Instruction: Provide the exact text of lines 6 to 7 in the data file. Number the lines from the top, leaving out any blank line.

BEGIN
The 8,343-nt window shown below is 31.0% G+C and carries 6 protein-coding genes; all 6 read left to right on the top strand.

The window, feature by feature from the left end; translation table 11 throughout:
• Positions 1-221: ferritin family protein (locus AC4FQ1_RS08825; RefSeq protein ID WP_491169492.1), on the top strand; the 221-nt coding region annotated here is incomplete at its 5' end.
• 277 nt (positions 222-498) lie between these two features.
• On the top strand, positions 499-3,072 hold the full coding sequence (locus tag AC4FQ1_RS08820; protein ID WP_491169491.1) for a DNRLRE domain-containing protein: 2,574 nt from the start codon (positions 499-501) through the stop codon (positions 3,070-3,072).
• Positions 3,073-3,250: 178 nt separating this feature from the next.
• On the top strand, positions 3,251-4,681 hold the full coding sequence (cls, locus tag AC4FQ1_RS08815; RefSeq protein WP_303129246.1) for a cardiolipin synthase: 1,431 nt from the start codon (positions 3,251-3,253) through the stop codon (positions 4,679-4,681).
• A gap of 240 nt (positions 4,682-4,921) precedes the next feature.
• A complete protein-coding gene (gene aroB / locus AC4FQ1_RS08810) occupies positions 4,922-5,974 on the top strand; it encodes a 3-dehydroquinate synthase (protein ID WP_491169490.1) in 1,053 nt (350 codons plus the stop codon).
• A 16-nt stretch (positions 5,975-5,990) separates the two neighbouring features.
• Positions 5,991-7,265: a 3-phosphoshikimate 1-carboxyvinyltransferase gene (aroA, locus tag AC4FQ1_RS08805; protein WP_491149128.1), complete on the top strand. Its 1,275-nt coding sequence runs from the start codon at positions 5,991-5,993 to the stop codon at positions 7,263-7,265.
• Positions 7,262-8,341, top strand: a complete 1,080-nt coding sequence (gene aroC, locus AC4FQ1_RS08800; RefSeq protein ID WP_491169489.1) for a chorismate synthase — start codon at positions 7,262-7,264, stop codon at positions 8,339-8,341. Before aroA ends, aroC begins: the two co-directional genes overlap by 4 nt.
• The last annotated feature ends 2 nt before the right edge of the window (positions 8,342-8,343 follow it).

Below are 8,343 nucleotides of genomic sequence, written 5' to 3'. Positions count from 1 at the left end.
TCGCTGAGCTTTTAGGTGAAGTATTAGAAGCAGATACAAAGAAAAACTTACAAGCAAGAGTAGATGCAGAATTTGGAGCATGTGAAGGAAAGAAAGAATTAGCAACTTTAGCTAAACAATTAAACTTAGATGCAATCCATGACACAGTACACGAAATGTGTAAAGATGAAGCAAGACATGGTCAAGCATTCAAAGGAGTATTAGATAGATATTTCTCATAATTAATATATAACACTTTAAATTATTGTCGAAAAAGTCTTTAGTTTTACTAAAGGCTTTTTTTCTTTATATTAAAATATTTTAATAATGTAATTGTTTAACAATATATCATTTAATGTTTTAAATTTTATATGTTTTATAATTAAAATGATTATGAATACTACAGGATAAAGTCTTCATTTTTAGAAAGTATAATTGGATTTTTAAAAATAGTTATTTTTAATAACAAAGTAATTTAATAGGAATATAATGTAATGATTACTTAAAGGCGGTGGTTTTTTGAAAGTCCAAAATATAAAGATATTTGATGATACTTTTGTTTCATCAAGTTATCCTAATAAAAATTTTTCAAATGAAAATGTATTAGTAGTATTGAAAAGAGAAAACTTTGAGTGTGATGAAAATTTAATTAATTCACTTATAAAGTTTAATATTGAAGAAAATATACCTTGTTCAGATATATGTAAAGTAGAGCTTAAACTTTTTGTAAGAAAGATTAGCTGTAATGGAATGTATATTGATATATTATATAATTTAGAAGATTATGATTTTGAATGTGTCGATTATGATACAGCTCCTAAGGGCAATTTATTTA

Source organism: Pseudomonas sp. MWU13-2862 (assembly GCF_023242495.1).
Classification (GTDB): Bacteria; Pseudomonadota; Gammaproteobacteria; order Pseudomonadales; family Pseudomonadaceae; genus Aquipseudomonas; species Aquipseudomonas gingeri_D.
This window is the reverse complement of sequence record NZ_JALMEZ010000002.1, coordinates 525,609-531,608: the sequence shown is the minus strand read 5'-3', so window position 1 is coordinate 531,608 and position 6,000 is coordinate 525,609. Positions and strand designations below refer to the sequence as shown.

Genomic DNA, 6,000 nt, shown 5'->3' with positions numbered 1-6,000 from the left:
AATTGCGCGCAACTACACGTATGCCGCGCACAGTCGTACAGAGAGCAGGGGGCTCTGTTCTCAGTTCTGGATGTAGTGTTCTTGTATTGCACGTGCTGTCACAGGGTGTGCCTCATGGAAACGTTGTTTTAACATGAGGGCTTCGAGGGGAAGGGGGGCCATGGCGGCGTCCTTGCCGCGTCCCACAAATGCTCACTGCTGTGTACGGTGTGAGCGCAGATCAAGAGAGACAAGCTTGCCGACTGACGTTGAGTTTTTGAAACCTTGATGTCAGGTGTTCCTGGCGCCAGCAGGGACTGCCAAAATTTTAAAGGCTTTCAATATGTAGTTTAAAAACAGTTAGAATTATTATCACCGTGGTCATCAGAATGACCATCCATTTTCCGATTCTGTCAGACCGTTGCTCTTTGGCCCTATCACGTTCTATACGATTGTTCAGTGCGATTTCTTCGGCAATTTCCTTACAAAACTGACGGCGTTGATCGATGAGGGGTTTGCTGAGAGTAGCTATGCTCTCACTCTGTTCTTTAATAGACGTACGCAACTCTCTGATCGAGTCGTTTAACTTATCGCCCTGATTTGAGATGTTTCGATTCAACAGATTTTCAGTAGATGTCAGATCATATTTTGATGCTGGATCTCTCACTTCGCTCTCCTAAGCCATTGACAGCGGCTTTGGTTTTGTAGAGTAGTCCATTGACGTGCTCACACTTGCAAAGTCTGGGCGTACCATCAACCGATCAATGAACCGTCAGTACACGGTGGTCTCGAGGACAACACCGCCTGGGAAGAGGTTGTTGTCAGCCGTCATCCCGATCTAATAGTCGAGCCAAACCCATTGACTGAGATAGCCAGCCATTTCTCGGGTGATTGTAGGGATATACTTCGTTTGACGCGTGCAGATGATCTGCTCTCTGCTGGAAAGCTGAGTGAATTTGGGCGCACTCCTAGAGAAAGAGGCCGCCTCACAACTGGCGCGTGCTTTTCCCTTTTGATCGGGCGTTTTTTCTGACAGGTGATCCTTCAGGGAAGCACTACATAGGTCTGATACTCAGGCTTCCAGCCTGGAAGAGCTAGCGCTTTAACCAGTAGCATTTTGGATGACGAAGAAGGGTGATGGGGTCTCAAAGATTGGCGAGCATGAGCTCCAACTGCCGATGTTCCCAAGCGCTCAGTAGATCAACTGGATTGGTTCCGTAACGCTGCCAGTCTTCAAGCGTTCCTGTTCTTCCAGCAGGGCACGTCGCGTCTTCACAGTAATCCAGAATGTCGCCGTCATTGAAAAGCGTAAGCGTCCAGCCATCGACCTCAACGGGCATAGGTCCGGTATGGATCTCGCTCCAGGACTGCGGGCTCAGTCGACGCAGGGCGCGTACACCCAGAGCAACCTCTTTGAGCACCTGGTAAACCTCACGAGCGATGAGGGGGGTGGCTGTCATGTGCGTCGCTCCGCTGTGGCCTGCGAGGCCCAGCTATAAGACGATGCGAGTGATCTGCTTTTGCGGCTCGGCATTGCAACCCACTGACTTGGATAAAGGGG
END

• Positions 3,073-3,250: 178 nt separating this feature from the next.
• On the top strand, positions 3,251-4,681 hold the full coding sequence (cls, locus tag AC4FQ1_RS08815; RefSeq protein WP_303129246.1) for a cardiolipin synthase: 1,431 nt from the start codon (positions 3,251-3,253) through the stop codon (positions 4,679-4,681).